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Till Death Do Us Part

Catholic marriage records can be some of the most rewarding records while doing Hispanic family history. Besides the common marriage ceremony performed by the parish priest, there are other records that may not be known to the inexperienced researcher.

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Type: Article
Resource: GenWeekly
Prepared by: Lynn Turner
Word Count: 391 (approx.)
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Catholic marriage records can be some of the most rewarding records while doing Hispanic family history. Besides the common marriage ceremony performed by the parish priest, there are other records that may not be known to the inexperienced researcher. I would like to write on the pre-marriage investigation, marriage dispensations, and the marriage ceremony. For further reading on the topic see chapter 10 of Finding Your Hispanic Roots by George R. Ryskamp.

The pre-marriage investigation was designed to ensure that both the bride and groom met the church's requirements. In general these investigations (informaciones matrimoniales or diligencias matrimoniales) were recorded separately from the sacramental parish books. The investigation included proof of good standing in the church and written permission of the parents if the bride or groom were underage. If the groom was from another parish, then the admonitions were posted in his home parish. Canonical admonitions were read for three consecutive Sundays prior to the marriage. The admonitions were done to ensure that the couple did not have any impediments imposed by Catholic canon law. Some of these impediments included:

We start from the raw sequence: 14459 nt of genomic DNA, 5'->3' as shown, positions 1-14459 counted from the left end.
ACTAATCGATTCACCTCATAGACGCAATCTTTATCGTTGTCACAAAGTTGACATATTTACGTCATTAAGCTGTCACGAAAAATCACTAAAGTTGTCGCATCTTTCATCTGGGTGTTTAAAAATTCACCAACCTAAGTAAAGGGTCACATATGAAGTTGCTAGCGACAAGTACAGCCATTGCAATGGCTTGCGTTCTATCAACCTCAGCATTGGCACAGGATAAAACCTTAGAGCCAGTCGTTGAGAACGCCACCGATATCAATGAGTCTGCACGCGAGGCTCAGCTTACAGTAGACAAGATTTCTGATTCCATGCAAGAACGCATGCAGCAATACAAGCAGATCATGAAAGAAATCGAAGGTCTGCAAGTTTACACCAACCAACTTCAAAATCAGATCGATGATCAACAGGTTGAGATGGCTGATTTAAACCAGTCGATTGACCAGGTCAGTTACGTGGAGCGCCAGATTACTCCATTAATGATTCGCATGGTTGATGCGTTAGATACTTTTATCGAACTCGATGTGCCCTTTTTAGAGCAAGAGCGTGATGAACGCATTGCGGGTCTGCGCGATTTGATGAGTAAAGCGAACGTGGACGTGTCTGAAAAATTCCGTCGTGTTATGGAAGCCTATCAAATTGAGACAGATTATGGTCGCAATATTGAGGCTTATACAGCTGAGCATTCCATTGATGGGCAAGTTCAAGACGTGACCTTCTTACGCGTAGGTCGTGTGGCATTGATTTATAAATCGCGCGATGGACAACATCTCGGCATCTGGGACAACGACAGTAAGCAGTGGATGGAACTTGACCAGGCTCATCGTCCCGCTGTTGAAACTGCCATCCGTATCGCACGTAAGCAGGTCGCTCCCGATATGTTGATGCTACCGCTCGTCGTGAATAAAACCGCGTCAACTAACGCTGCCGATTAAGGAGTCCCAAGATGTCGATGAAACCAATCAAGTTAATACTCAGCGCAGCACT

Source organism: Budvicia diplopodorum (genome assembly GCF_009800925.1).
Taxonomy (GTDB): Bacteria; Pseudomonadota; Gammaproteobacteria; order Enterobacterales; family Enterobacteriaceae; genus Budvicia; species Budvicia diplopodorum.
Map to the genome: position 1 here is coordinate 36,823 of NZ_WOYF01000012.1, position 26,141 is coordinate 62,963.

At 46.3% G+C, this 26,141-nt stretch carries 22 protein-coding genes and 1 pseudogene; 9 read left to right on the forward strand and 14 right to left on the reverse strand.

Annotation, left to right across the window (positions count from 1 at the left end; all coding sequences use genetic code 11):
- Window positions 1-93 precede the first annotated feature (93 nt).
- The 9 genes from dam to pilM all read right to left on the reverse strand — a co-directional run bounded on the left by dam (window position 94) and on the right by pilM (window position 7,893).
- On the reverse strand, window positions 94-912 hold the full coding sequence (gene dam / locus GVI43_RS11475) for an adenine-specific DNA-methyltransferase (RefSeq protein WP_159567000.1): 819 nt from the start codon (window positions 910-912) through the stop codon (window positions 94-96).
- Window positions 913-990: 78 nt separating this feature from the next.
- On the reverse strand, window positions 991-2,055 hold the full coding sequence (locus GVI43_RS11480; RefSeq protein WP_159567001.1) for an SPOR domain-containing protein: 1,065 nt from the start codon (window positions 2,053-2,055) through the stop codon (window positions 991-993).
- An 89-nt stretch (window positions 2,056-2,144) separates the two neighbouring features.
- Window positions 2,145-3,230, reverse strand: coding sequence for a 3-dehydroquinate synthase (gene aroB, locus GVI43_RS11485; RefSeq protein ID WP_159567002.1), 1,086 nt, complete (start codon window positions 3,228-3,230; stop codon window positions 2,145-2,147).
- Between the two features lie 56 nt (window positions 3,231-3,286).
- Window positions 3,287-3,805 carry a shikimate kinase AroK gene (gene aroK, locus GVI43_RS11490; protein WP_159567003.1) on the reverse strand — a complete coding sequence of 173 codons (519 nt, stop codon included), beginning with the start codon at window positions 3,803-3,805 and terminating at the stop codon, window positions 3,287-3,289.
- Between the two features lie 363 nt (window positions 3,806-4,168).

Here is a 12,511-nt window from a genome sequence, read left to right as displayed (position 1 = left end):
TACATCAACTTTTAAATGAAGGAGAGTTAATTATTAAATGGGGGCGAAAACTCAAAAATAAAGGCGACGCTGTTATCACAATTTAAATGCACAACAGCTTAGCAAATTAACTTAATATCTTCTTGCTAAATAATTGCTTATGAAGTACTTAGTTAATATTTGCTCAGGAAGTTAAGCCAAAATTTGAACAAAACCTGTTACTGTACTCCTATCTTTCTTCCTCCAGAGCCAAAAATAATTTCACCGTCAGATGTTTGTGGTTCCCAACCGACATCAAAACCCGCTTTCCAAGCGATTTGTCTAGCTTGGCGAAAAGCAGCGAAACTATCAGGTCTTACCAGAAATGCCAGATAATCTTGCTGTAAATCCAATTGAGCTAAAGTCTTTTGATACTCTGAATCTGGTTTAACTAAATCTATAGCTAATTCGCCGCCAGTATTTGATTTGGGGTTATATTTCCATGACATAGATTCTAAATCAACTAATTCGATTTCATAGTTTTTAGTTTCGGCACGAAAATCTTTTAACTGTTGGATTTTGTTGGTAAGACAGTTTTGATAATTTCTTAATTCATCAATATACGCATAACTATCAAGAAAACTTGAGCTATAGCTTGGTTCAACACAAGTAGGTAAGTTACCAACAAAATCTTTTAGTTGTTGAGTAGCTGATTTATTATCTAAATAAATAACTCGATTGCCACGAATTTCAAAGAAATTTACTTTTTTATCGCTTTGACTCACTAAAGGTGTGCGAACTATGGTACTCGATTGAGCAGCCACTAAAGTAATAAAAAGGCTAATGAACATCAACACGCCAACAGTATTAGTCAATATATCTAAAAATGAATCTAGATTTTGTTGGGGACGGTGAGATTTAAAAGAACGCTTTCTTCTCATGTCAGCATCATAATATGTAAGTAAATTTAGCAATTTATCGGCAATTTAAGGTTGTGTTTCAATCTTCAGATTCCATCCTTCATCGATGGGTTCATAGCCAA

• Related within the fourth degree of consanguinity (blood) or affinity (marriage).
• Crimes such as adultery or homicide
• Another living spouse
• One party not a Catholic

If an impediment was found, then the couple desiring to marry had to be dispensed or forgiven by the bishop. The most common impediment found and most rewarding genealogically are the dispensations of consanguinity and/or affinity. These records are not found at the parish level. The diocesan bishop had the authority to grant a dispensation and these records were maintained at the diocesan level. The bride and groom were guilty of this impediment if they shared any ancestor within the fourth degree, or in other words, a common great-great-grandparent. These dispensations will explain exactly how the couple is related; giving you their lineages back to the common ancestor.

Finally, after going through the pre-marriage investigation and the dispensation (if necessary) the couple could finally get married. Here are some other key phrases to watch for:

"habiendo hecho las diligencias acostumbrados…" (Pre-marriage investigation).
"habiendo precidido las tres canónicas moniciones…" (usually followed by the three dates they were read).

"y no resultado/habiendo impedimento alguno" or "dispensa apostólica del cuarto grado de consanguinidad…"

"Desposé/casé y velé en facie ecclesia" (Sometimes the velación or blessing was done separately)

If you are searching for a marriage record, keep in mind that the couple usually married in the home parish (or resident parish) of the bride.

Source Information: GenWeekly, New Providence, NJ, USA: Genealogy Today LLC, 2004.

The views and opinions expressed in this article are those of the author and do not necessarily reflect the views of Genealogy Today LLC.

*Effective May 2010, GenWeekly articles that are more than five years old no longer require a subscription for full access.

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